Design can be intimidating. A lot of people try it, a lot of people fail. Many aspirants overlook the simplicity of it and try and get all fancy. In the end,  they often wind up with an unintentional, eclectic mess in the front yard. Mostly because they fail to heed the rules. Rules you say?  Yes, rules. There are rules to designing almost anything. Just because they change over time, doesn’t mean that design using growing things is the exception.

What’s that you say? You don’t like rules? You’re unconventional, a mold breaker, an innovator……you refuse to have your rampant creativity restrained by stuffy old conventions. To that I say “go for it”. Have at it. Please send me pictures. In the end, you will see what I mean. In this case rules are not absolutes. So stop thinking of them like a straight jacket. Think of them more as handrails, or a safety net. That by no means gets you off the hook for designing something so eye-shattering that the local town council deems it a public menace. Guidelines…just guidelines.

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You can follow the rules and still be creative and artistic. There are an infinite number of combinations of textures, colors, hardscape elements, specimen plants, and the like that you can incorporate. So think of these rules as the glue that holds all that together. Now you may finish reading this and decide that it’s not for you. You would rather leave it to a professional. That’s generally a safe move and can be much less aggravating. Then you are only responsible for whatever grand vision you tried to get them to translate into a drawing. But for those brave souls who want to try it themselves, or maybe you just want to have a finer appreciation  of how green spaces are intentionally put together, this may be for you.  You will also have a much greater appreciation when you tour horticultural attractions and you can sound super smart when you flippantly comment about how “the conflicting textures of the foundation plantings really anchor the structure to the landscape”.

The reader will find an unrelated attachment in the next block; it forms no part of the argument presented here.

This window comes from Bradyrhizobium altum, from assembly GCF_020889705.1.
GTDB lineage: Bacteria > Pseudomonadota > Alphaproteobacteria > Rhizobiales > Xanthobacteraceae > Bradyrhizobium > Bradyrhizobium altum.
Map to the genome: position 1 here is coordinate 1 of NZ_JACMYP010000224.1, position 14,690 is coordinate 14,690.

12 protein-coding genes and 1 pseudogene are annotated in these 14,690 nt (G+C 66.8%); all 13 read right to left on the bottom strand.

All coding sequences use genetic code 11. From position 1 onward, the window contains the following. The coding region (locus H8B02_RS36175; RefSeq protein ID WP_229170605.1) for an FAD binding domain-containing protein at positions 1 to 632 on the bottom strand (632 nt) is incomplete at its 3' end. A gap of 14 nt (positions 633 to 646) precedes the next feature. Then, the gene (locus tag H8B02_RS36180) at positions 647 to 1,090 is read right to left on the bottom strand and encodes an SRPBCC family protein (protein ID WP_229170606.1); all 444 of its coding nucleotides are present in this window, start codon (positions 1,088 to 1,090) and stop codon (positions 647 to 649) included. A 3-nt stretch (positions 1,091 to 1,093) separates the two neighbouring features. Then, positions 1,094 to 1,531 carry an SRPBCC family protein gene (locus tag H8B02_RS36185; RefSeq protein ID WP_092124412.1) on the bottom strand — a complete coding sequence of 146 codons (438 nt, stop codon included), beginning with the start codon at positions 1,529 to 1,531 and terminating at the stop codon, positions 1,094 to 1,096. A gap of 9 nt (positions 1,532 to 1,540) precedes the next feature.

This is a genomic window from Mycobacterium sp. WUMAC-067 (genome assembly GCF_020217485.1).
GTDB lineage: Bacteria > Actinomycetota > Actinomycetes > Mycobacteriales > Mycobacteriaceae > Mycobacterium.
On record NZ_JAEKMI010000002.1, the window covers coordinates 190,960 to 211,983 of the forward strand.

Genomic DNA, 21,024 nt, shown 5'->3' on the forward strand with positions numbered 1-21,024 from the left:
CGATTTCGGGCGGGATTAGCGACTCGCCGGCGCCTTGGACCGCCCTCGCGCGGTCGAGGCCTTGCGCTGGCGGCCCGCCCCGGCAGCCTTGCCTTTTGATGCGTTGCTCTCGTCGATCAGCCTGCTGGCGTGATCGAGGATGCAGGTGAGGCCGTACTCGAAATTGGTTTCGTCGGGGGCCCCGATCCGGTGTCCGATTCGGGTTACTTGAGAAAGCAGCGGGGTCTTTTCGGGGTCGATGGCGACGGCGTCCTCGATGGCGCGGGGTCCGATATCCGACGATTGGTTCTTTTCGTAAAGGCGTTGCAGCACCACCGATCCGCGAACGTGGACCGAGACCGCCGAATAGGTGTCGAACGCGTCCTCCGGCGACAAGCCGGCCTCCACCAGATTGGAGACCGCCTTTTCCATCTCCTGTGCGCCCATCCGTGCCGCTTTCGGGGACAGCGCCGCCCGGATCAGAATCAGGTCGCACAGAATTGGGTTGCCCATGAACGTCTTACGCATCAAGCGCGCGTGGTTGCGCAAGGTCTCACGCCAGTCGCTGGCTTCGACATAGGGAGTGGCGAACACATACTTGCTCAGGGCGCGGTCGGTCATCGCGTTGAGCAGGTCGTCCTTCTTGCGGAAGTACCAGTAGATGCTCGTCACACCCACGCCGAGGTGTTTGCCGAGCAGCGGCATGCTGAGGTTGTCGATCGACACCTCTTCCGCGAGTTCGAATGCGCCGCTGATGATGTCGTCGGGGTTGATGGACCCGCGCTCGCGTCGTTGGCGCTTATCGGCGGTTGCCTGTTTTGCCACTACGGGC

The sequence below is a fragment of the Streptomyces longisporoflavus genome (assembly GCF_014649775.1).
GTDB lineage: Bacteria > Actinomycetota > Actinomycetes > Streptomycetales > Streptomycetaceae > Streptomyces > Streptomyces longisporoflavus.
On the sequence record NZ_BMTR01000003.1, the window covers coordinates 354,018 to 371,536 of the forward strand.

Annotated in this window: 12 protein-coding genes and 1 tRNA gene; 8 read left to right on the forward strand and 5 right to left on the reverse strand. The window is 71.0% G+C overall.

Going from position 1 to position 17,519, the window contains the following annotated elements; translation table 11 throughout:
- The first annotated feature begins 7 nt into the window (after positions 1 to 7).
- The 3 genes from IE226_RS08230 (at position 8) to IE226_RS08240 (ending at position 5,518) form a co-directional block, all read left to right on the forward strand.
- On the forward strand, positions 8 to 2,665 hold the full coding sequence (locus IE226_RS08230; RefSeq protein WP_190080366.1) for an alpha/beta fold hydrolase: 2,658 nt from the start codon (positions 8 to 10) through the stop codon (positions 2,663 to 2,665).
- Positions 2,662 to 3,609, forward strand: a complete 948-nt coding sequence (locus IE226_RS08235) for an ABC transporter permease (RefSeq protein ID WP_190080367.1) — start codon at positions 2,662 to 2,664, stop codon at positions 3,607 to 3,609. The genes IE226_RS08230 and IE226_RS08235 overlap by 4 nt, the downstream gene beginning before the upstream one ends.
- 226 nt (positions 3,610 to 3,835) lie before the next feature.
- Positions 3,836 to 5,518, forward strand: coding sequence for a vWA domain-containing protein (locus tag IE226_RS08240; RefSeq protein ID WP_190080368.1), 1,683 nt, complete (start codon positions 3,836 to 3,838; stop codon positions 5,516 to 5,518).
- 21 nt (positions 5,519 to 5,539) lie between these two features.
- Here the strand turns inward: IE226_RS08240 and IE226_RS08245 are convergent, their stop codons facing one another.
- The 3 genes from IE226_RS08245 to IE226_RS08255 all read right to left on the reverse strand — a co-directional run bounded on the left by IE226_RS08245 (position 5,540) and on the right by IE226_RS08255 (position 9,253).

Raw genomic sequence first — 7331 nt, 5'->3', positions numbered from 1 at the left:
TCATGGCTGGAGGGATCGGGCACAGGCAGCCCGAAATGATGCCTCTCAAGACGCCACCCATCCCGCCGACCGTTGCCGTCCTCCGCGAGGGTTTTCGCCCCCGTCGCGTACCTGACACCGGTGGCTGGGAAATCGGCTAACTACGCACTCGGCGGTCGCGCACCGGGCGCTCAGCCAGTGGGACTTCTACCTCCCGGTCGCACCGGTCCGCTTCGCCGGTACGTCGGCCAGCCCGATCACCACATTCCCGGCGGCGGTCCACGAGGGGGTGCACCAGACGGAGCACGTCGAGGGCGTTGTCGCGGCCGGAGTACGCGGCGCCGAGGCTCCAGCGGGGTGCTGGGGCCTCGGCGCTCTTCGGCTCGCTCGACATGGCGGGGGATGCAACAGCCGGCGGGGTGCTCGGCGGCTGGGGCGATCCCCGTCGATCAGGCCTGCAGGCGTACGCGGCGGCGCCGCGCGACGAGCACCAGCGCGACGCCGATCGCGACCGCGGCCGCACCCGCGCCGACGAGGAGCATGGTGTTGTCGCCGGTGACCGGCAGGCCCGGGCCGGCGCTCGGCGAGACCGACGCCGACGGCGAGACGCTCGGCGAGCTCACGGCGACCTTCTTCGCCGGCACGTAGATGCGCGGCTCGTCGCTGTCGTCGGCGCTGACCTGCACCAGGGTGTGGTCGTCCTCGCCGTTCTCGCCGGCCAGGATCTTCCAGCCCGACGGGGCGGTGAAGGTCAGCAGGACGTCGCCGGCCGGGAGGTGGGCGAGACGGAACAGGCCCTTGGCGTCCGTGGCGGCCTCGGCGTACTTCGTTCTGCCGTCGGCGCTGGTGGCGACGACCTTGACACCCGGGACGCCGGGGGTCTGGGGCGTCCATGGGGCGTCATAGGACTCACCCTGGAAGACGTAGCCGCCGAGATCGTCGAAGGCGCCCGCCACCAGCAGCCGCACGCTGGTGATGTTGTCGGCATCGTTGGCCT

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WELL, YES…

These rules can be broken down into two basic major parts. First, on a larger (think macro) scale are the design principles: balance, focalization, simplicity, rhythm and line,proportion and unity. You consider design principles when looking at the bigger picture, such as a large garden or an entire property. On the smaller (micro) , yet no less important scale are the elements of design: line, color, texture, form and scale. If these sound somewhat familiar to you, think back to any art classes you took in school. These attributes are not unique to landscaping and gardens. They are somewhat general artistic principles. You could just as easily apply them to a painting or a sculpture as you could to a cottage garden.

Now I could discuss each separate point in depth. and give you a complete informal education in one sitting. But that would require me to wear my fingers down to nubs typing. I have no wish to do that because I have a garden to plant soon. So, dear reader, this becomes a series. I will work through each of the design elements in more detail since each is worthy of it’s own post. Then I will move on to the design elements. Each of them deserves their 15 minutes of fame as well. I will keep it as interesting as possible and practical enough that anyone can follow along. I hope you will stay with me through this journey.

To be continued…….

First up: Balance